Sunday, July 21, 2013
Explaining why I was fired – and when to tell a potential employer I’m pregnant?
I recently was let go from my job as a financial representative’s assistant. This was my first job out of college and not related to my major. I wasn’t told until after I was hired I needed to obtain both an insurance and series 6 license as a requirement of continued employment. I took the insurance classes, but was having difficulty passing the life exam. I then took several days off due to a family event and a vacation. When I returned my manager called me into his office to inform me I wasn’t working out. He needed an assistant who was certified. Since losing this job, I’ve had one phone interview for a position in my field of study. When asked why I was no longer working, I told the interviewer I had difficulty passing the insurance exam. I was nervous and rambled a bit giving the dates of my exams and the scores I received. I was not called back for a second interview. My parents think I shouldn’t have given so much detail about the exams and instead say I was not told during the interview process I needed to become a certified insurance agent nor given a drop dead date for accomplishing this. How do you think I should respond to the question, “Why did you leave your last job?”
Also, I am pregnant. I am not showing yet do I need to tell potential employers I am pregnant? If so when?
I disagree with your parent’s advice. Do not tell interviewers you weren’t informed of the insurance license requirement during the interview process. Interviewers may think you are naïve, didn’t do your homework, weren’t listening or are lying. I did a quick search on a local company’s website and found the following listed as a requirement for a similar job:
- Series 6 or 7, 66 or 65 & 63, and Life Insurance license required
Also, do not go into detail about taking the exam. Instead say, “I was required to become licensed by such and such date and when I failed to do so I was let go. I now realize this job wasn’t for me. I went to school for X and this position did not utilize my talents which are ….” The closer your talents match the job you are applying for the better.
As to alerting potential employers you are pregnant, do not do so until you have a firm job offer. I am reminded of the seminar I attended on hiring discrimination. The speaker, an HR hiring manager at a large company, told us hiring discrimination absolutely exists for women in their child-bearing years. When a manager at her company knows an interviewee is pregnant she is rarely (as in never) considered for hiring or promotion. Why - because someone, either the manager or other employees, have been covering this position since it became open. If they hire a pregnant person they know in a few months someone will once again need to cover this position while the employee is out on maternity leave. There is also the fear the employee will forget everything she learned and need to be retrained once she returns or at the very least will need to be brought up to speed on what occurred while she was out. Then there is the fear she may decide to stay home with her new baby and they will need to start the hiring process all over again.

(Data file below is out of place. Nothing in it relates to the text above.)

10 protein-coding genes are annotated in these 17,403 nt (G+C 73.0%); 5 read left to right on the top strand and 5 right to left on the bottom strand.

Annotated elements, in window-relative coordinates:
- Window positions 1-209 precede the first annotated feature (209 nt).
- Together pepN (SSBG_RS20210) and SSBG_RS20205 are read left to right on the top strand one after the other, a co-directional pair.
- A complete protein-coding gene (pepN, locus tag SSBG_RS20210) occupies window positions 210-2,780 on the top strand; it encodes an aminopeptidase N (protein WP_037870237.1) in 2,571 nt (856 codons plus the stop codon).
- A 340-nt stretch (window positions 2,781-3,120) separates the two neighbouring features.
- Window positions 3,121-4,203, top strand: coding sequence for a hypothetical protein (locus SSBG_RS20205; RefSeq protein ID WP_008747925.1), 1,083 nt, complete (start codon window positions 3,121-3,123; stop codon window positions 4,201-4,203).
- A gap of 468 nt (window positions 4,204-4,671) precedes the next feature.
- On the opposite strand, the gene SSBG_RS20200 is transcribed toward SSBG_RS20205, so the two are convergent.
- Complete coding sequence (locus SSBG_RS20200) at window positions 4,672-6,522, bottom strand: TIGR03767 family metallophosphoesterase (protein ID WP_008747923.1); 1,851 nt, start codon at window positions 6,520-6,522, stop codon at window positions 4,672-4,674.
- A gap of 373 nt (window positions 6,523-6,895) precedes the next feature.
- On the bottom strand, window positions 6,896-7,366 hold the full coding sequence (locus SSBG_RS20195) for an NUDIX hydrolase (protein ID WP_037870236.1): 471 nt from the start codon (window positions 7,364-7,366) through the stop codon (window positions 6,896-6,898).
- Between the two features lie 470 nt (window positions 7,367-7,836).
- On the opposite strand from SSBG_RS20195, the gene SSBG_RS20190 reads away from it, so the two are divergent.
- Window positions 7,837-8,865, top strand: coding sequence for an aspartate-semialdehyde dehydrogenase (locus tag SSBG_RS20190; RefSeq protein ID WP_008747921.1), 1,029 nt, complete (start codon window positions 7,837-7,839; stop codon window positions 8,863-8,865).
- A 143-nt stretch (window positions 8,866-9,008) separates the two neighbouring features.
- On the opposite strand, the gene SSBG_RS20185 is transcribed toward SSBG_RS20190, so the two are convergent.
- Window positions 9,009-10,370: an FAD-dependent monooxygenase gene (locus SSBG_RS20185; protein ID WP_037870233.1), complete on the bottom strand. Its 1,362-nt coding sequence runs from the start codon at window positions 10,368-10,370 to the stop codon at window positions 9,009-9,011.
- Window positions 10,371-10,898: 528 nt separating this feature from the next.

Once hired you do need to inform your new employer you are pregnant as soon as possible, they will need to plan for it. After you receive a firm job offer in writing let them know you will be accepting the offer, but do need to inform them you are pregnant and the baby is due on…They will not be happy, but most likely will not rescind your job offer in fear of a discrimination law suit.
Have you ever been fired? How did you explain your firing in an interview?
Were you ever pregnant while searching for a job? At what point did you alert the interviewer you were pregnant? Were you still hired?
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